While mounting a pump in a late-model mustang gas tank that was designed for that specific purpose is a fairly simple job, mounting a pump in an older tank that has no provision for an internal pump has involved a lot of engineering, custom design and fabrication for those hardy souls that have pioneered in-tank fuel pump mounting for older cars. Luckily, as more and more hot rods and muscle cars have been converted to Electronic Fuel Injection, that by its nature requires higher fuel pressure, necessitating electric fuel pumps, the aftermarket has responded. Tanks Incorporated manufacturers and sells complete "universal" in-tank fuel pump assemblies that can serve as the basis for an in-tank electric fuel pump system. The Tanks Inc. unit is a well thought out assembly that already has the engineering and design work built right in. This is good news for those of us that are ready to upgrade our fuel systems for the new millennium.


Although it is possible to assemble the PA-4 kit into an existing gas tank, this does create a large safety concern. It is extremely difficult to empty a gas tank completely, remove every bit of gasoline residue, and vent all the flammable vapors left by gasoline. Never cut, drill, bore, weld or file on a gas tank that has the slightest trace of gasoline in it. The safest and best thing to do is to purchase a new fuel tank for this sort of conversion.

For our installation on a 1965 Mustang Convertible, we elected to ditch the old, original style 16-gallon tank and install a 20 gallon tank that was designed for a 1969 Mustang. This tank is the same width and length as the stock unit, but is slightly taller above the flange to allow for the additional capacity.
The unit shown is an American Designers tank manufactured north of the border by our friends in Canada. It includes a very handy drain plug too. Be aware the sending unit, which powers the car's fuel gauge, must be matched to the gas tank. So in this case, we needed to purchase a new sending unit for a 1969 mustang as well. It will work fine with the stock gas gauge.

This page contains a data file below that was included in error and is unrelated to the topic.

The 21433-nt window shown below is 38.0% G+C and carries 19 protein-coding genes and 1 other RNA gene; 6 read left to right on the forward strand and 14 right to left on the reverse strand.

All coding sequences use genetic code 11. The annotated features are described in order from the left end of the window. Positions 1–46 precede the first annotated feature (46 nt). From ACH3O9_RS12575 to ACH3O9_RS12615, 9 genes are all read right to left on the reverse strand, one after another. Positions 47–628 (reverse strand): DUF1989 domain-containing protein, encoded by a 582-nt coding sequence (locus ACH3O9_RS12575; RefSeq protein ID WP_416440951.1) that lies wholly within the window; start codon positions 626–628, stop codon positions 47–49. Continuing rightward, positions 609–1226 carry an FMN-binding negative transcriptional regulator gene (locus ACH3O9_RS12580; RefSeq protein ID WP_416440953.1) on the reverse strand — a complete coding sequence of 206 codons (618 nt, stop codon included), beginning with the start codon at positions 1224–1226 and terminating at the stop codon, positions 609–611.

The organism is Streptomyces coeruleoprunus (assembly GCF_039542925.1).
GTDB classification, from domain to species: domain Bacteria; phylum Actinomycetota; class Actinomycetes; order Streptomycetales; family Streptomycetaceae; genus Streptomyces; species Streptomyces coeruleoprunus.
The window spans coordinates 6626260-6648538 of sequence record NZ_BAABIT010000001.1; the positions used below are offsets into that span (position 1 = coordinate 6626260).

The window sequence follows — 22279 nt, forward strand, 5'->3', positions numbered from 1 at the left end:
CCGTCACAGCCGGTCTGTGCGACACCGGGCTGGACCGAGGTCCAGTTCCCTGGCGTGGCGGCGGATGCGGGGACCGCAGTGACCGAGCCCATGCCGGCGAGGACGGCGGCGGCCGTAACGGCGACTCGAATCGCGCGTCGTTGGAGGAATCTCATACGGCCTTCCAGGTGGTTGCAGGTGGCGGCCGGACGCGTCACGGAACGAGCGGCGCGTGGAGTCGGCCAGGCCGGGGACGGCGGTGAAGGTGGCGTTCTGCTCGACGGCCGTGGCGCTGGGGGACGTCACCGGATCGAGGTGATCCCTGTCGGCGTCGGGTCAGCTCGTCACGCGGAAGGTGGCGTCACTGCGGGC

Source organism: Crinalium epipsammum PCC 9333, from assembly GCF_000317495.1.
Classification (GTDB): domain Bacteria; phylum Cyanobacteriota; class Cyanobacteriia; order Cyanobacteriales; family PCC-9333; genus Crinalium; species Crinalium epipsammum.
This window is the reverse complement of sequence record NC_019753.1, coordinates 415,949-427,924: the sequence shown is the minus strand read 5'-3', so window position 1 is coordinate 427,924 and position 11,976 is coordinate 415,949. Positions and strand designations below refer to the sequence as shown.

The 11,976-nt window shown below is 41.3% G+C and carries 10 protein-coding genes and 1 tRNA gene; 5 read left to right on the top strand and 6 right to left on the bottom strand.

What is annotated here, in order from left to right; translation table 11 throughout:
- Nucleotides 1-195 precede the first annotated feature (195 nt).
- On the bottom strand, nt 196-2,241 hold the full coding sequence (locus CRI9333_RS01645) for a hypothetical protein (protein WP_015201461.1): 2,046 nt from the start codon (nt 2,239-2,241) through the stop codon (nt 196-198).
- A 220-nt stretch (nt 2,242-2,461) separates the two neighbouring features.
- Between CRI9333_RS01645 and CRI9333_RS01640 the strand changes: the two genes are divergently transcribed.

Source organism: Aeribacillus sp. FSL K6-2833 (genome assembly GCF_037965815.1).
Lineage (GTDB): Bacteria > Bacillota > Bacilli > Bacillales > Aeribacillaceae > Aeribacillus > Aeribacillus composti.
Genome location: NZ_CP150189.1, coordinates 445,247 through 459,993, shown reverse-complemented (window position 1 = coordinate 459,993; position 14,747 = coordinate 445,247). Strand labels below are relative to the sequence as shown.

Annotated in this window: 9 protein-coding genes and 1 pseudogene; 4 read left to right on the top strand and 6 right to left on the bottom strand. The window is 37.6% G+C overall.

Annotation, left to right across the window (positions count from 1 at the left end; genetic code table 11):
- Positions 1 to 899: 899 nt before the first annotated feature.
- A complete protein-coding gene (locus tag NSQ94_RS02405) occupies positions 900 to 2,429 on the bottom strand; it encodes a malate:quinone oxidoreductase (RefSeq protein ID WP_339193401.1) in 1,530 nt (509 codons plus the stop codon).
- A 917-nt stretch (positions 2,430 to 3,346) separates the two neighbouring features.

The pump assembly should be mounted toward the front and near one side of the tank to maximize the benefit of the anti-slosh baffling. Here, the 6" diameter mounting ring is used as a template to draw an outline of the hole that must be made in the tank. A jigsaw could be used to make this cut, but if available, a hole saw will make short work of this job.
Since we planned to use a hole saw, the next step was locating the exact center for the pilot hole. If you remember anything from high school geometry, you might remember this: 2 chords struck across the intersections of two radii scribed from the circumference of a circle will cross at the circle's exact center.

HUH??? Well…have your smart teenager show you how to find the center of a circle or make your best guess and start drilling. Either way, you'll end up with a hole.
After center punching the exact center for our circle, we proceeded to void the warrantee on our new American Designer's 20-gallon tank. A 4 ½" hole saw is the slick way to make this cut. Unfortunately, a lot of hardware stores don't carry hole saws bigger than 4" and the ones that do charge about 35 bucks for one. Luckily, a friend of a friend was found that had this saw in their tool box and made it available. Aren't friends with tools great to have around?

(Installation continued)


In This Article...
Learn the benefits of installing a late-model style in-tank fuel pump in your classic Ford muscle car.

Tanks Inc. Conversion Kit
Here we see all the goodies that come with the Tanks Inc. PA-4 Fuel Pump package. The kit includes a baffled assembly to protect against fuel slosh, inlet and return tubes, fittings, mounting hardware, a gasket, and a Walbro fuel pump rated at 250 liters per hour.

Fuel pumps need to be sized properly for the engine they will feed. In our case, we will be using the new pump to eventually supply a 347 stroker with EFI. The 250lph pump will support about 400 normally aspirated horsepower, EFI or carbureted as long as the proper fuel pressure regulator is utilized. Initially we are installing a return style fuel pressure regulator adjustable to around 5 pounds per square inch to the current carbureted 289 motor. We'll switch over to an EFI regulator once the 347 is in place.